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Mayim Bialik
Mayim Chaya Bialik ( ; born December 12, 1975) is an American actress, game show host, and author. From 1991 to 1995, she played the title character of the NBC sitcom ''Blossom''. From 2010 to 2019, she played neuroscientist Amy Farrah Fowler on the CBS sitcom ''The Big Bang Theory'', for which she was nominated four times for the Primetime Emmy Award for Outstanding Supporting Actress in a Comedy Series and won the Critics' Choice Television Award for Best Supporting Actress in a Comedy Series in 2015 and 2017. In August 2021, it was announced that Bialik would host the primetime version of ''Jeopardy!'' After Mike Richards stepped down from hosting the syndicated version of the show later that month, Bialik started concurrently hosting that version as well (sharing duties with Ken Jennings). Early life and education Mayim Chaya Bialik was born on December 12, 1975, in San Diego, California, to Beverly (née Winkleman) and Barry Bialik. Her family were Jewish immigrants who l ...
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Jeopardy!
''Jeopardy!'' is an American game show created by Merv Griffin. The show is a quiz competition that reverses the traditional question-and-answer format of many quiz shows. Rather than being given questions, contestants are instead given general knowledge clues in the form of answers and they must identify the person, place, thing, or idea that the clue describes, phrasing each response in the form of a question. The original daytime version debuted on NBC on March 30, 1964, and aired until January 3, 1975. A nighttime syndicated edition aired weekly from September 1974 to September 1975, and a revival, '' The All-New Jeopardy!'', ran on NBC from October 1978 to March 1979 on weekdays. The syndicated show familiar with modern viewers and produced daily (currently by Sony Pictures Television) premiered on September 10, 1984. Art Fleming served as host for all versions of the show between 1964 and 1979. Don Pardo served as announcer until 1975, and John Harlan announced f ...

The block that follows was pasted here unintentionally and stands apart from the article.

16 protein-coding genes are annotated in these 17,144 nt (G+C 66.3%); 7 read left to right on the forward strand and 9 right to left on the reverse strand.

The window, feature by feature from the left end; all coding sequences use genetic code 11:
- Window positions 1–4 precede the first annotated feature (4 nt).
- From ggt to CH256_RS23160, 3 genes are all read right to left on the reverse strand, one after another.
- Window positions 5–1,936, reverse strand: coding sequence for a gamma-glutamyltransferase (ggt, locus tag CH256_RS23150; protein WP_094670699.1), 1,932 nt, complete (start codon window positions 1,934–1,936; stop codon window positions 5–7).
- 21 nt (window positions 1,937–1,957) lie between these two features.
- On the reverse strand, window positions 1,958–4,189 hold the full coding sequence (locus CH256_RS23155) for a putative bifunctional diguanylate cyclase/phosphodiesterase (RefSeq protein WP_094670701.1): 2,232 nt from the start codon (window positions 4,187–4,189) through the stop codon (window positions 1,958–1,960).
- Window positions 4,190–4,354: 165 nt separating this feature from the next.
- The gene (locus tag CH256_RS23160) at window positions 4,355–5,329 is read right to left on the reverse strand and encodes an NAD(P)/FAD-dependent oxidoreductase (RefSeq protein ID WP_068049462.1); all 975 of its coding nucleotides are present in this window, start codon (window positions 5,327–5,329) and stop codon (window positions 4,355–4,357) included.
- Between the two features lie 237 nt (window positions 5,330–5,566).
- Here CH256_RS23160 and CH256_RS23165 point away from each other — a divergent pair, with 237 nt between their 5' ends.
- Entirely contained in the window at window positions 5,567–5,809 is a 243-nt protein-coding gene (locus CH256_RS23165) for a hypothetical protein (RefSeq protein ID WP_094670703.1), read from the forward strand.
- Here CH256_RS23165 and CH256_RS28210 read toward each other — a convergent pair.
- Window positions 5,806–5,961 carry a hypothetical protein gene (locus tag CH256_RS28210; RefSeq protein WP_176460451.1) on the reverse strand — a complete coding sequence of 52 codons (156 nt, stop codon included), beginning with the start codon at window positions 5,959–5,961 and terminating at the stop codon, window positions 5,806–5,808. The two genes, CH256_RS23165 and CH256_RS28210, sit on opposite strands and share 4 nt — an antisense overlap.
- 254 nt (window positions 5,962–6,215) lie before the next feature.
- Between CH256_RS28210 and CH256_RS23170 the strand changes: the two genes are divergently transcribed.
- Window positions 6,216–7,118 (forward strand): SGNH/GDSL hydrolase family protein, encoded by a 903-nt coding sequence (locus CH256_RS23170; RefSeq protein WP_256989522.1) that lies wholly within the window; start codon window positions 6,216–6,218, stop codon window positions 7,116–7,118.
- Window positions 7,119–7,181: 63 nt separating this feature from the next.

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San Diego
San Diego ( , ; ) is a city on the Pacific Ocean coast of Southern California located immediately adjacent to the Mexico–United States border. With a 2020 population of 1,386,932, it is the eighth most populous city in the United States and the seat of San Diego County, the fifth most populous county in the United States, with 3,338,330 estimated residents as of 2019. The city is known for its mild year-round climate, natural deep-water harbor, extensive beaches and parks, long association with the United States Navy, and recent emergence as a healthcare and biotechnology development center. San Diego is the second largest city in the state of California, after Los Angeles. Historically home to the Kumeyaay people, San Diego is frequently referred to as the "Birthplace of California", as it was the first site visited and settled by Europeans on what is now the U.S. west coast. Upon landing in San Diego Bay in 1542, Juan Rodríguez Cabrillo claimed the area for S ...
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The Jewish Journal Of Greater Los Angeles
''The Jewish Journal of Greater Los Angeles'', known simply as the ''Jewish Journal'', is an independent, nonprofit community weekly newspaper serving the Jewish community of greater Los Angeles, published by TRIBE Media Corp. ''The Journal'' was established in 1985. As of 2016 it had a verified circulation of 50,000 and an estimated readership of 150,000; it is the largest Jewish weekly outside New York City. TRIBE Media Corp. also produces the monthly ''TRIBE'' magazine, distributed in Santa Barbara, Malibu, Conejo, Simi and West San Fernando Valleys. History Though independently incorporated, the paper was initially distributed in part by the Jewish Federation of Greater Los Angeles. The first issue appeared on February 28, 1986. The editor was Gene Lichtenstein, who served until 2000, and the first art director was Katherine Arion, a Romanian-born artist who came to the United States in 1981. After becoming completely independent from the Jewish Federation in 2005, it went ...
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Medical School In The United States